Sue Dymoke: poet, teacher, partner: 1962-2023.

My partner Sue died five weeks ago today. I’m not ready to write about her at length – I’ll be writing the introduction to her final collection of poetry, What to do Next, which she completed in April, when I feel up to it. However I know that people will come to this website looking for information, so here’s some. Our dear friend David Almond has written Sue’s obituary for The Guardian, and done a beautiful job. Thanks also to Graham Lester George, who snapped the accompanying photo, which captures Sue so well, while we were chatting in our garden not so very long ago. There have been an overwhelming number of tributes on facebook and twitter, capturing what a huge influence Sue had on her students, emerging teachers, and young poets over her forty-year career in Education. We were together during all that time, after meeting on a PGCE course in 1983. Sue never wanted to get married, but we had a civil partnership by special license in our garden four days before she died. That made her last days happier for us both.

Sue’s memorial celebration will take place on the afternoon of November 5th in University Hall on Nottingham’s Shakespeare Street, with some of her favourite poets and musicians taking part. I’m grateful to NTU, where she worked for the last few years and where I’ve been working part-time for 21 years, for hosting the event, more details of which will follow. There are numerous tributes to Sue on the internet, showing how widely she was loved, revered and respected, and there’ll be time to capture all this at the memorial event, but, for now, our family is mourning and I may be slow in responding to messages. I appreciate all of the support I’m getting from so many close friends and family.

To conclude, here are two more tributes, from our friend Patrick Limb, who succeeded me as chair of Nottingham UNESCO City of Literature (Sue was very proud of our achieving that status and played a large part in the process) and this from Clare Brown, who worked closely with Sue at Inspire (Nottinghamshire Libraries) and is now the director of Bromley House Library, where we’ve been members since 1997. You can see the Poetry Places exhibition that Sue curated and created at Stapleford Library now and, later, at Bromley House, with an online version and tribute here. Sue’s good friend and long-time collaborator Anthony Wilson has written a lovely tribute to her on his website. Gary Snapper, a dear friend, wrote a fine tribute for the NATE (English Teachers National Association) website here. This warm UK Literacy Association tribute has a good summary of Sue’s research work this century and this NAWE (National Association of Writers in Education) tribute demonstrates her generosity and hatred of elitism. ‘Poetry is not a special club’. Finally, to know more about Sue’s work and read some of her poems, her own website is here.

The photo above is from the early 90s and was taken by our friend, singer/songwriter Liz Simcock, in the garden of the first house we owned together, in Bobbers Mill, Nottingham. The one below is from our first visit to one of our favourite places, Venice, in January 1999. Always looking forward, Sue had booked for us to go back there next year as a big treat, travelling on the Orient Express. It wasn’t to be because, after seven years of illness, her secondary breast cancer was no longer treatable. A defective BRCA2 gene took her, as it did all of the women on the maternal side of her family, of whom she was the last, which is a mercy. The gene wasn’t discovered until 1998 but Sue knew her family history. She was determined to make the most out of her life and did so up to her very last days. She knew how much she was loved. Is loved. I don’t know what I’ll do without her.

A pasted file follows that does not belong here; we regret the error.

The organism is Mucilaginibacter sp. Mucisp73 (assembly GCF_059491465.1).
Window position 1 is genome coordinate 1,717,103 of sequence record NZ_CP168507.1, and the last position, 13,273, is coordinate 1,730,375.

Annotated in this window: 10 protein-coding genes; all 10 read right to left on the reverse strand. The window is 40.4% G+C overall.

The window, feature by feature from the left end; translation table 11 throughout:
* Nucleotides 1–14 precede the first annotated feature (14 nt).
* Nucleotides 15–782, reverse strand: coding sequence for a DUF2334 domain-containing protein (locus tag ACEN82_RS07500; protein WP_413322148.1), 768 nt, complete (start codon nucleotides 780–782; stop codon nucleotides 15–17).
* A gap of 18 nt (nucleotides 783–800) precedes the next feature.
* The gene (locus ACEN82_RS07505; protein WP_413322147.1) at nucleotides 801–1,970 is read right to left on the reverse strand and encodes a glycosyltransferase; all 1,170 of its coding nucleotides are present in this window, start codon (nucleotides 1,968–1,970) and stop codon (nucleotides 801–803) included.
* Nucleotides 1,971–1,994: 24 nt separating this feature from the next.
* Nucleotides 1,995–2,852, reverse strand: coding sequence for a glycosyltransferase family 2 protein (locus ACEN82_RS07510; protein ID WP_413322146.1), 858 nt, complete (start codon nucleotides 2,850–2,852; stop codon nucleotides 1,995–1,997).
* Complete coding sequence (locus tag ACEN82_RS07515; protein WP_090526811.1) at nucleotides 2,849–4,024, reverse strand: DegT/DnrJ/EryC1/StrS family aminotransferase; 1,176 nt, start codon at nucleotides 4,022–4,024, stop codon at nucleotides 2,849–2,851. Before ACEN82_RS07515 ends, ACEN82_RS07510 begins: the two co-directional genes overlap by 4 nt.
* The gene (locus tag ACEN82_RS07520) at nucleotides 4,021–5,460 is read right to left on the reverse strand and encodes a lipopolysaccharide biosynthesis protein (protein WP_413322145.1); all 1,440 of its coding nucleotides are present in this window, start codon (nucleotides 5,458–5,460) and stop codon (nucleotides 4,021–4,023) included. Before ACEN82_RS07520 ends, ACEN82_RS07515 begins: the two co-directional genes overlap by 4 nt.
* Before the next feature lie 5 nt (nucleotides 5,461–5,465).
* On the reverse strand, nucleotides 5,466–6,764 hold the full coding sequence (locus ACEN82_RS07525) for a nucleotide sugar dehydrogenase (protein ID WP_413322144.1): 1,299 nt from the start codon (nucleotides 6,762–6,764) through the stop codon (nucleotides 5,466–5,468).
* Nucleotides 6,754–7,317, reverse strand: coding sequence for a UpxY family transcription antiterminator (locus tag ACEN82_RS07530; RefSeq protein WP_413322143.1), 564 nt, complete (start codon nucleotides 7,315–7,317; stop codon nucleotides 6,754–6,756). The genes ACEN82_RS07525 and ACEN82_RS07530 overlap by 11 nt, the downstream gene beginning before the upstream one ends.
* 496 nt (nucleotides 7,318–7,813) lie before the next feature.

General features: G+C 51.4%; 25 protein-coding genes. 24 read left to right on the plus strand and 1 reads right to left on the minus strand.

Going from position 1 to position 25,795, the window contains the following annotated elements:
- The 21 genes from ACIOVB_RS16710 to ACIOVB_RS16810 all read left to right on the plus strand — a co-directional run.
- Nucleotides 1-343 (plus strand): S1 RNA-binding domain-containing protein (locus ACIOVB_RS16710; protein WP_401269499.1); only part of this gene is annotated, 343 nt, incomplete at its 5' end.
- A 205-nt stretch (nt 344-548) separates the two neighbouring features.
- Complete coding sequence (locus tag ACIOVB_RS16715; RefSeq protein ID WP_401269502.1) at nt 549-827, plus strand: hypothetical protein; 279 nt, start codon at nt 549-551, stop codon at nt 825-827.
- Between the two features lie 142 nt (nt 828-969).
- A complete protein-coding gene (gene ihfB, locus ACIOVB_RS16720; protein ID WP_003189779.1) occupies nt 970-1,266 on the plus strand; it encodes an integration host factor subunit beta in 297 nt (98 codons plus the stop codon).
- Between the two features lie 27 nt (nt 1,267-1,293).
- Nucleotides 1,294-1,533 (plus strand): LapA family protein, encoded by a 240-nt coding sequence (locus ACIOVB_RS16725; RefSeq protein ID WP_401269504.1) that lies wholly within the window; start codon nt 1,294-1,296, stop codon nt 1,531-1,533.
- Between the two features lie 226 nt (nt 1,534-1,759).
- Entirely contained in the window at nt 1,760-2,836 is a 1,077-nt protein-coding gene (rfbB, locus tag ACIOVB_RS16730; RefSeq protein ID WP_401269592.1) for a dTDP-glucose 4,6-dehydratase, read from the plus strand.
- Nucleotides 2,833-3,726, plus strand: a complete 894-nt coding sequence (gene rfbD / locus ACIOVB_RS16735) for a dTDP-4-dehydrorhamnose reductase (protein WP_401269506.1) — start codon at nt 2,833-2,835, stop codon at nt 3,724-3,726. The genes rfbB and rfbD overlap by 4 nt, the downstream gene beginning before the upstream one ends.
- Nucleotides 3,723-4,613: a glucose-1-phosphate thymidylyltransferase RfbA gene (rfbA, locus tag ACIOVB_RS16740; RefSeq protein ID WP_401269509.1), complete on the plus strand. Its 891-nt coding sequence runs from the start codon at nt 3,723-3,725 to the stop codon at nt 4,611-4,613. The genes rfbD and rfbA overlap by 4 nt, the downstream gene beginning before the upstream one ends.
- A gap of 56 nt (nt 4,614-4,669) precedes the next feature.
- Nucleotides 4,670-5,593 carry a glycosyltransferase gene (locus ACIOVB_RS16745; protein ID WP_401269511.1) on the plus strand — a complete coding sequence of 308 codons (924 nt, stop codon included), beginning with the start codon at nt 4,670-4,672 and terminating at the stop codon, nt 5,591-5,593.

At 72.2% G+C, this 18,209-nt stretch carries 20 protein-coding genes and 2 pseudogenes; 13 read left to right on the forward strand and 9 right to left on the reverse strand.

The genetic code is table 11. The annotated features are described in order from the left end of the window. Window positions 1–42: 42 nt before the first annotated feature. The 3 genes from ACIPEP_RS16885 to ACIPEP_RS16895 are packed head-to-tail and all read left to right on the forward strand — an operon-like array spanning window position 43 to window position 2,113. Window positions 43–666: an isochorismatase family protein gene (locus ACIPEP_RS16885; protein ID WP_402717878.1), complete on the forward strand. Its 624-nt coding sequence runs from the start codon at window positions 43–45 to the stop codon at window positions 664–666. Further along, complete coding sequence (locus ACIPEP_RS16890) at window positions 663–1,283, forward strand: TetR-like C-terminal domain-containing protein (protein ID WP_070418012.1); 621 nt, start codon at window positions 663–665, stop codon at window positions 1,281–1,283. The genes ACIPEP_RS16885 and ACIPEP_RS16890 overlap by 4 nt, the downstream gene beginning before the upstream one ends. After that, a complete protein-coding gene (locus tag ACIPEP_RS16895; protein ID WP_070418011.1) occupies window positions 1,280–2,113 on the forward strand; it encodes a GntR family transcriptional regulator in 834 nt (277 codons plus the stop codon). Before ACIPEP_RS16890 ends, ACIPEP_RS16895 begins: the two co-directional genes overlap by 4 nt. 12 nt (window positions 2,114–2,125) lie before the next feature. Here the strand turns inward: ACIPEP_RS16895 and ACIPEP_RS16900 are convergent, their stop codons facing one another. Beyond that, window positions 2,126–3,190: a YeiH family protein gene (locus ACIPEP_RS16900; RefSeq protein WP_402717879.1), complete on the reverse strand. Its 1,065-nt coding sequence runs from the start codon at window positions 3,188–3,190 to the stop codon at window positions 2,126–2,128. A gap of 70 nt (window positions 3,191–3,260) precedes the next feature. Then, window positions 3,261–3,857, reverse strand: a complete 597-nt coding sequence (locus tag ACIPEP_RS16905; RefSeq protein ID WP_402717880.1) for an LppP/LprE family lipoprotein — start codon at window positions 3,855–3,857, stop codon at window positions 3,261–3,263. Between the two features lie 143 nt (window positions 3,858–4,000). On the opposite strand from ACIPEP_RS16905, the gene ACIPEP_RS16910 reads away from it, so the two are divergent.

3 Replies to “Sue Dymoke: poet, teacher, partner: 1962-2023.”

  1. I have had no contact with Sue Dymoke for nearly 30 years. I knew her as a teacher and Head of English at West Bridgford. You may think Sue was a good teacher. I know she was because I watched her in action, and was warmed by her style, as were her school students. You may expect she was a very good head of English. I know she was because I watched in action and saw the impact on her group of English teachers. You may believe she was a force for good in English teaching I know she was because I watched her over several years in Nottinghamshire.

    Teaching and learning are interactive Teachers learn and learners teach. I had the good fortune to offer some insights into English teaching to Sue, and was thrilled to see her learning. But she taught me more. I hope I learned. Oh the difference to me.

  2. That’s beautiful, Dave (if I can still call you Dave), so well put. I remember you well from NATE days and know how highly Sue thought of you, how much she appreciated your values. I will share this on social media if that’s OK. You’d be very welcome at Sue’s memorial celebration on November 5th. Thanks for writing.

  3. I am very saddened to just learn of Ms Dymoke’s passing. I concur with the comment made previously, that she was a good teacher, but I do so from the perspective of a former pupil. In 1986/87, she was my 4 & 5 GCSE English teacher at West Bridgford Comprehensive. She must take some credit that I went on to pass GCSE and A-level English, but she’d be amused to learn, that my handwriting still looks terrible! ‘You can’t win them all Miss – Rest in peace’.

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